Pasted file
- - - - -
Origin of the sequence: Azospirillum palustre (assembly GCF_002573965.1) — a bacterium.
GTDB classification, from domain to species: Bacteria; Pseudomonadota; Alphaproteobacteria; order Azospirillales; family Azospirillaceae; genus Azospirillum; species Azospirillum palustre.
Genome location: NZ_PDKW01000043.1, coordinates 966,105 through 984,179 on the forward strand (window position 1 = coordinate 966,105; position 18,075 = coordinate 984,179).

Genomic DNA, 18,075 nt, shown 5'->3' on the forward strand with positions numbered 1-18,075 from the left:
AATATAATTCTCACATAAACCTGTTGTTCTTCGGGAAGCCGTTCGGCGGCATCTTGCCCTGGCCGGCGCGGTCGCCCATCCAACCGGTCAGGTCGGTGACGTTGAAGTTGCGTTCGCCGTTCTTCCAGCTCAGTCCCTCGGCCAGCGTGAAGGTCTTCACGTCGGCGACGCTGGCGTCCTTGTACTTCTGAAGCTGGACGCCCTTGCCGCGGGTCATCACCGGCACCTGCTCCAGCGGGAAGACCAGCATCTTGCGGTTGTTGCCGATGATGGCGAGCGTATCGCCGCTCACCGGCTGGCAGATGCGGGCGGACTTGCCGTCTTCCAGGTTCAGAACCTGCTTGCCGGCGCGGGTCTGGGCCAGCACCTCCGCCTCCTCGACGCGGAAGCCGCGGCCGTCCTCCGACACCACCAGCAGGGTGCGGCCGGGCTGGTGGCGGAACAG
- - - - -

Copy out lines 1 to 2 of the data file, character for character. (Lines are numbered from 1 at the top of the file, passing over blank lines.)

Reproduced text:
Origin of the sequence: Azospirillum palustre (assembly GCF_002573965.1) — a bacterium.
GTDB classification, from domain to species: Bacteria; Pseudomonadota; Alphaproteobacteria; order Azospirillales; family Azospirillaceae; genus Azospirillum; species Azospirillum palustre.